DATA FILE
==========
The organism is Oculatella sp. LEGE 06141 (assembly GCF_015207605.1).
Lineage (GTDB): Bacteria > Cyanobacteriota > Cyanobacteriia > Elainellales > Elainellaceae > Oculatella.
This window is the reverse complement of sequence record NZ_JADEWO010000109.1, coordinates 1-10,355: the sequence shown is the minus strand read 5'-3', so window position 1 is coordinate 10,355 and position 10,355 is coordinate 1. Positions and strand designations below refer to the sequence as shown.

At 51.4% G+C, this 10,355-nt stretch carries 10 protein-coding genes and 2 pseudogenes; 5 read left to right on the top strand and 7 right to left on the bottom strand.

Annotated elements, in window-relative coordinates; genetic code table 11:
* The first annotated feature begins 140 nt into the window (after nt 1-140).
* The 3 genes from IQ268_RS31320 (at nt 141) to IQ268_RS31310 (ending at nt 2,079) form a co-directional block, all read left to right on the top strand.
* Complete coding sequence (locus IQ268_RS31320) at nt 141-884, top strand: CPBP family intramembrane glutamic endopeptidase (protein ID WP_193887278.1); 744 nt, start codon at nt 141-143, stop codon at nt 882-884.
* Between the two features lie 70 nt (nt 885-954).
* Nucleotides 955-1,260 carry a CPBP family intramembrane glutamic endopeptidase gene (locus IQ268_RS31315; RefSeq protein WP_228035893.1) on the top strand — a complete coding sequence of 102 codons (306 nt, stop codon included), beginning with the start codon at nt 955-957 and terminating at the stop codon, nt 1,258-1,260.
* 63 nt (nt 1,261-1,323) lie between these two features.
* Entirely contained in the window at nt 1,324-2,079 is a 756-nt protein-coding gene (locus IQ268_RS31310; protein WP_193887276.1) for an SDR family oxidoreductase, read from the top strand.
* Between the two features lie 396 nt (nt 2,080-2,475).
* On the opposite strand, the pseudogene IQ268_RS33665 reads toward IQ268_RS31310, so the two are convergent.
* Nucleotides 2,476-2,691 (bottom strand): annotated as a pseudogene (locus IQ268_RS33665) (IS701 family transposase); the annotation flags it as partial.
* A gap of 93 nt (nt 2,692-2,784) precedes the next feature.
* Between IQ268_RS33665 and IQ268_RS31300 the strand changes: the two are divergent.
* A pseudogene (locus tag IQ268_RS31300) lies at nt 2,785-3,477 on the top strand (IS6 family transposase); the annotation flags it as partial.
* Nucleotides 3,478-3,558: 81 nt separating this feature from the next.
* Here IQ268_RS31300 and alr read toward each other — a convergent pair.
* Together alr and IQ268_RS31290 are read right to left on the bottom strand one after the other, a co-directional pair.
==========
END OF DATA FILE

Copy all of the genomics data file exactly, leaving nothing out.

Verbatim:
The organism is Oculatella sp. LEGE 06141 (assembly GCF_015207605.1).
Lineage (GTDB): Bacteria > Cyanobacteriota > Cyanobacteriia > Elainellales > Elainellaceae > Oculatella.
This window is the reverse complement of sequence record NZ_JADEWO010000109.1, coordinates 1-10,355: the sequence shown is the minus strand read 5'-3', so window position 1 is coordinate 10,355 and position 10,355 is coordinate 1. Positions and strand designations below refer to the sequence as shown.

At 51.4% G+C, this 10,355-nt stretch carries 10 protein-coding genes and 2 pseudogenes; 5 read left to right on the top strand and 7 right to left on the bottom strand.

Annotated elements, in window-relative coordinates; genetic code table 11:
* The first annotated feature begins 140 nt into the window (after nt 1-140).
* The 3 genes from IQ268_RS31320 (at nt 141) to IQ268_RS31310 (ending at nt 2,079) form a co-directional block, all read left to right on the top strand.
* Complete coding sequence (locus IQ268_RS31320) at nt 141-884, top strand: CPBP family intramembrane glutamic endopeptidase (protein ID WP_193887278.1); 744 nt, start codon at nt 141-143, stop codon at nt 882-884.
* Between the two features lie 70 nt (nt 885-954).
* Nucleotides 955-1,260 carry a CPBP family intramembrane glutamic endopeptidase gene (locus IQ268_RS31315; RefSeq protein WP_228035893.1) on the top strand — a complete coding sequence of 102 codons (306 nt, stop codon included), beginning with the start codon at nt 955-957 and terminating at the stop codon, nt 1,258-1,260.
* 63 nt (nt 1,261-1,323) lie between these two features.
* Entirely contained in the window at nt 1,324-2,079 is a 756-nt protein-coding gene (locus IQ268_RS31310; protein WP_193887276.1) for an SDR family oxidoreductase, read from the top strand.
* Between the two features lie 396 nt (nt 2,080-2,475).
* On the opposite strand, the pseudogene IQ268_RS33665 reads toward IQ268_RS31310, so the two are convergent.
* Nucleotides 2,476-2,691 (bottom strand): annotated as a pseudogene (locus IQ268_RS33665) (IS701 family transposase); the annotation flags it as partial.
* A gap of 93 nt (nt 2,692-2,784) precedes the next feature.
* Between IQ268_RS33665 and IQ268_RS31300 the strand changes: the two are divergent.
* A pseudogene (locus tag IQ268_RS31300) lies at nt 2,785-3,477 on the top strand (IS6 family transposase); the annotation flags it as partial.
* Nucleotides 3,478-3,558: 81 nt separating this feature from the next.
* Here IQ268_RS31300 and alr read toward each other — a convergent pair.
* Together alr and IQ268_RS31290 are read right to left on the bottom strand one after the other, a co-directional pair.